Cells and cell culture.

Mouse bone marrow was obtained from 8–12-wk-old 129/C57BL/6 OPN+/+ and 129/C57BL/6 OPN−/− mice killed with CO2. Experiments were performed with the permission of the subcommittee on Research Animal Care of the Massachusetts General Hospital. BM and spleen cell suspensions were flushed from femurs and tibias, or taken from spleens, and filtered through a 100-μm mesh nylon cloth (Sefar America Inc.) and stored on ice until use.

Sca1+lin BM WT cells were obtained from 6–8-wk-old C75Bl/6 mice. BM cells were washed and stained with Sca1+ microbeads (Miltenyi Biotec) and biotinylated lineage antibodies (CD3, CD4, CD8, Gr-1, Mac-1, B220, and Ter119; BD Biosciences). A positive selection for Sca1+ cells, followed by a negative selection for Sca+lin cells, using streptavidin microbeads was performed according to the manufacturer's instructions (Miltenyi Biotec). The cells were cultured in IMDM (GIBCO BRL) containing 10% FCS, 50 ng/ml SCF, 50 ng/ml Flt-3, 25 ng/ml TPO, and 10 ng/ml IL-3 (R&D Systems). OPN protein was obtained from R&D Systems.

Colony forming assay.

This assay was used to measure the CFC as described in our previous publication (38). Murine SCF was used in this study instead of human SCF and cells were plated at only 500 cells/ml.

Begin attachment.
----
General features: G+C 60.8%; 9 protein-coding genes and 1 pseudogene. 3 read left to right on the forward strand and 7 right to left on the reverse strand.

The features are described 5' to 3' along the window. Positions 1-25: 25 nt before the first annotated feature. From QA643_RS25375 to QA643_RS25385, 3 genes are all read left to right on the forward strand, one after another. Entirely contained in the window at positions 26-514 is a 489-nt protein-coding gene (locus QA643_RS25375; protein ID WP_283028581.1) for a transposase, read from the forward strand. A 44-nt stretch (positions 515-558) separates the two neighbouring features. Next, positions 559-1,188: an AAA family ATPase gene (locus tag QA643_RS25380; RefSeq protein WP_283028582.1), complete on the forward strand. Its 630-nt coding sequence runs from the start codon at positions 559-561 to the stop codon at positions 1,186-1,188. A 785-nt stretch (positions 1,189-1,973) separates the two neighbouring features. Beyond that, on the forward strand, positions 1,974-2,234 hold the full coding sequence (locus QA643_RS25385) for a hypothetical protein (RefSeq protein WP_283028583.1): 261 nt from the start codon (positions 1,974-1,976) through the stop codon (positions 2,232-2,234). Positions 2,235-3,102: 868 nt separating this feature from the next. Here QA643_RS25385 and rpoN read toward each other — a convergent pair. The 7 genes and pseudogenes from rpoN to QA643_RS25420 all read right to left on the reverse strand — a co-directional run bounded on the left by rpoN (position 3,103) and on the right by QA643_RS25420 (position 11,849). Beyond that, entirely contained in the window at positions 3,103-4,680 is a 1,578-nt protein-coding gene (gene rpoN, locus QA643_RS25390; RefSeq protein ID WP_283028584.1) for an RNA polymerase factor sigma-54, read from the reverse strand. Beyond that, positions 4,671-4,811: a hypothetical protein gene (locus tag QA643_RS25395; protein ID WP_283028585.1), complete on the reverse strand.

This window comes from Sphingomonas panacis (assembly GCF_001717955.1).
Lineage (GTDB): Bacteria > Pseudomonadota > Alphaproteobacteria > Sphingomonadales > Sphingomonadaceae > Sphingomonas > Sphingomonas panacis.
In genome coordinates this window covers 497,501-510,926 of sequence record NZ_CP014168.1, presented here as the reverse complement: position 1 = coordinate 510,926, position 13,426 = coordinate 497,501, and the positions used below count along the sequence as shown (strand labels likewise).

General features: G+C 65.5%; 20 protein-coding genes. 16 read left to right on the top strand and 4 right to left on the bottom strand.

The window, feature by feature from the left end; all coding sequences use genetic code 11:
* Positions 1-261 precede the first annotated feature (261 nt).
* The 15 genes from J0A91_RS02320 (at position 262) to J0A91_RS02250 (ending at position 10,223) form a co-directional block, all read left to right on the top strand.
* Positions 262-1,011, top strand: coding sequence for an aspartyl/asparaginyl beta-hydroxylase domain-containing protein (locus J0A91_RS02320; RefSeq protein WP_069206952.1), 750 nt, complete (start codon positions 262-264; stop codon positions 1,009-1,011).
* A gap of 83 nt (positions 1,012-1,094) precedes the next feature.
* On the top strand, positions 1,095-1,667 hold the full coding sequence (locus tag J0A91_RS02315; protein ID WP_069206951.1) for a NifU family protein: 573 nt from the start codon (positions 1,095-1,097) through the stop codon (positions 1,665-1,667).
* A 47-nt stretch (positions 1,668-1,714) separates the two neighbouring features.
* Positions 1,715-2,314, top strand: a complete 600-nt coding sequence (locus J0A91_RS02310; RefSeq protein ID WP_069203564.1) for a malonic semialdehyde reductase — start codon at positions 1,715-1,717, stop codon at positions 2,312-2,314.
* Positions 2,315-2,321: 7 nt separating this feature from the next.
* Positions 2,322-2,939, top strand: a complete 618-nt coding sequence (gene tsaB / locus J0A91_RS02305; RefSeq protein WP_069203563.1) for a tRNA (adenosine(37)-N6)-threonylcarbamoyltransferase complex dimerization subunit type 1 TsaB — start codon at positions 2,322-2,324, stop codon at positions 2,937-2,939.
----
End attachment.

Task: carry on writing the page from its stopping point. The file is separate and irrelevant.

LTC with limiting dilutions.

To quantify the stem cells in the bone marrow and spleen cell suspension, we adapted the colony forming assay (46) with minor modifications, as described in our previous publication (47). To measure LTC-ICs, the semisolid cytokine-containing methylcellulose medium for CFC was overlaid into the wells at week 5 and the colonies were counted at day 10. A limiting dilution analysis software program (Maxrob; provided by J. Down, BioTransplant Inc., Charlestown, MA) was used to calculate the frequency of LTC-ICs in the cell population.

Competitive repopulation assay (CRA).

The CRA was used to evaluate the repopulation ability of the OPN−/− BM in irradiated recipient mice (48, 49). Recipient animals (female, C57BL/6-Ly5.1; The Jackson Laboratories) were irradiated with a single dose of 10 Gy 12–16 h before transplantation. The BM donor cells were obtained from 8–10-wk-old male 129/C57BL/6 OPN−/− and 129/C57BL/6 OPN+/+ mice and prepared as in Cells and cell culture section. All leukocytes of these mice are Ly5.2 positive. Congenic competitive BM cells (Ly5.1) were prepared as single cell suspensions from male mice. A mixture of equal amounts of cells of the OPN−/− BM cells along with congenic Ly5.1 BM cells were resuspended in Medium 199 and i.v. injected into the lateral tail vein of lethally irradiated Ly5.2 WT or OPN−/− female recipients (n = 5 per group). The mice were killed and BM cells were prepared from those mice and analyzed by flow cytometry.